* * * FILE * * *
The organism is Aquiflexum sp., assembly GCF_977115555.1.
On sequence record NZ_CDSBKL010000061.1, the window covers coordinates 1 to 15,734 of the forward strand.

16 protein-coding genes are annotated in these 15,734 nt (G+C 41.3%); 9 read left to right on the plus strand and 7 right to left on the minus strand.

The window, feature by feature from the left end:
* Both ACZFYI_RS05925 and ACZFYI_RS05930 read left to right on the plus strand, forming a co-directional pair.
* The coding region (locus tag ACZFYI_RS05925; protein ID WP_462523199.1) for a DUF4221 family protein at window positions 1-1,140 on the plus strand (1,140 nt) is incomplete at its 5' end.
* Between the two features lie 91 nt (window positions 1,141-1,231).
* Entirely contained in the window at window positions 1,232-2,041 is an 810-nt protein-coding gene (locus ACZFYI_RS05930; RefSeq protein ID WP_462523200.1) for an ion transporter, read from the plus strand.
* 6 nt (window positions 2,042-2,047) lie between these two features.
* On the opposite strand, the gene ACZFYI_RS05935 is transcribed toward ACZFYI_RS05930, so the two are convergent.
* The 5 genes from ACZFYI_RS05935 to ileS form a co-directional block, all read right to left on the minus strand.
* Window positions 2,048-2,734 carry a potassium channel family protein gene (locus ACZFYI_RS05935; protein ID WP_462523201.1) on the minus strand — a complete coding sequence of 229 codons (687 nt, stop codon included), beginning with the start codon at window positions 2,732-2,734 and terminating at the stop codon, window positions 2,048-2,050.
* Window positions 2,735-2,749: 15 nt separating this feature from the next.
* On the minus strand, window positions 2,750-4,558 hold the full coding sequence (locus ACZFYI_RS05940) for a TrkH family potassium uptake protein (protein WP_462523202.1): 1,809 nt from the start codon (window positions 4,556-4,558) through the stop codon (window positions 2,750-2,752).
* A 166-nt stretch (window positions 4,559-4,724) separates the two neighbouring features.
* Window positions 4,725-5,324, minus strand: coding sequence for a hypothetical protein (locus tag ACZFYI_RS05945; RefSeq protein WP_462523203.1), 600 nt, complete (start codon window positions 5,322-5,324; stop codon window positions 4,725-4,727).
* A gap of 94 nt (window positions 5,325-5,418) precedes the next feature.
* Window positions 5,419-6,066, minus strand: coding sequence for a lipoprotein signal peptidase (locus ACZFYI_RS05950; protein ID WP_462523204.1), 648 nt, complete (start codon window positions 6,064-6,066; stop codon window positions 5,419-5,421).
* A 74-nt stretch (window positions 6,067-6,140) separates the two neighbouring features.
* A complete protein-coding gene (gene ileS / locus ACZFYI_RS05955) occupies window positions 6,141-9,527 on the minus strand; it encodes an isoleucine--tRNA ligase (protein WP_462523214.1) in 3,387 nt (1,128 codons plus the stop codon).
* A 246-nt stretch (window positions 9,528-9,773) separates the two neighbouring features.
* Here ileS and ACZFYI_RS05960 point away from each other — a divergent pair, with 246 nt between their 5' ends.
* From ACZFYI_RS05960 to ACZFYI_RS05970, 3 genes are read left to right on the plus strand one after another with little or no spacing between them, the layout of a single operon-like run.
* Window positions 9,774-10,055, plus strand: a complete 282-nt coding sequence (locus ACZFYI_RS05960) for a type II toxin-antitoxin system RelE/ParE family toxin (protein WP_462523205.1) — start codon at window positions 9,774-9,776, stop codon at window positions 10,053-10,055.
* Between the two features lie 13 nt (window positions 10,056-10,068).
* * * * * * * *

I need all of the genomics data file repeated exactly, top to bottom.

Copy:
The organism is Aquiflexum sp., assembly GCF_977115555.1.
On sequence record NZ_CDSBKL010000061.1, the window covers coordinates 1 to 15,734 of the forward strand.

16 protein-coding genes are annotated in these 15,734 nt (G+C 41.3%); 9 read left to right on the plus strand and 7 right to left on the minus strand.

The window, feature by feature from the left end:
* Both ACZFYI_RS05925 and ACZFYI_RS05930 read left to right on the plus strand, forming a co-directional pair.
* The coding region (locus tag ACZFYI_RS05925; protein ID WP_462523199.1) for a DUF4221 family protein at window positions 1-1,140 on the plus strand (1,140 nt) is incomplete at its 5' end.
* Between the two features lie 91 nt (window positions 1,141-1,231).
* Entirely contained in the window at window positions 1,232-2,041 is an 810-nt protein-coding gene (locus ACZFYI_RS05930; RefSeq protein ID WP_462523200.1) for an ion transporter, read from the plus strand.
* 6 nt (window positions 2,042-2,047) lie between these two features.
* On the opposite strand, the gene ACZFYI_RS05935 is transcribed toward ACZFYI_RS05930, so the two are convergent.
* The 5 genes from ACZFYI_RS05935 to ileS form a co-directional block, all read right to left on the minus strand.
* Window positions 2,048-2,734 carry a potassium channel family protein gene (locus ACZFYI_RS05935; protein ID WP_462523201.1) on the minus strand — a complete coding sequence of 229 codons (687 nt, stop codon included), beginning with the start codon at window positions 2,732-2,734 and terminating at the stop codon, window positions 2,048-2,050.
* Window positions 2,735-2,749: 15 nt separating this feature from the next.
* On the minus strand, window positions 2,750-4,558 hold the full coding sequence (locus ACZFYI_RS05940) for a TrkH family potassium uptake protein (protein WP_462523202.1): 1,809 nt from the start codon (window positions 4,556-4,558) through the stop codon (window positions 2,750-2,752).
* A 166-nt stretch (window positions 4,559-4,724) separates the two neighbouring features.
* Window positions 4,725-5,324, minus strand: coding sequence for a hypothetical protein (locus tag ACZFYI_RS05945; RefSeq protein WP_462523203.1), 600 nt, complete (start codon window positions 5,322-5,324; stop codon window positions 4,725-4,727).
* A gap of 94 nt (window positions 5,325-5,418) precedes the next feature.
* Window positions 5,419-6,066, minus strand: coding sequence for a lipoprotein signal peptidase (locus ACZFYI_RS05950; protein ID WP_462523204.1), 648 nt, complete (start codon window positions 6,064-6,066; stop codon window positions 5,419-5,421).
* A 74-nt stretch (window positions 6,067-6,140) separates the two neighbouring features.
* A complete protein-coding gene (gene ileS / locus ACZFYI_RS05955) occupies window positions 6,141-9,527 on the minus strand; it encodes an isoleucine--tRNA ligase (protein WP_462523214.1) in 3,387 nt (1,128 codons plus the stop codon).
* A 246-nt stretch (window positions 9,528-9,773) separates the two neighbouring features.
* Here ileS and ACZFYI_RS05960 point away from each other — a divergent pair, with 246 nt between their 5' ends.
* From ACZFYI_RS05960 to ACZFYI_RS05970, 3 genes are read left to right on the plus strand one after another with little or no spacing between them, the layout of a single operon-like run.
* Window positions 9,774-10,055, plus strand: a complete 282-nt coding sequence (locus ACZFYI_RS05960) for a type II toxin-antitoxin system RelE/ParE family toxin (protein WP_462523205.1) — start codon at window positions 9,774-9,776, stop codon at window positions 10,053-10,055.
* Between the two features lie 13 nt (window positions 10,056-10,068).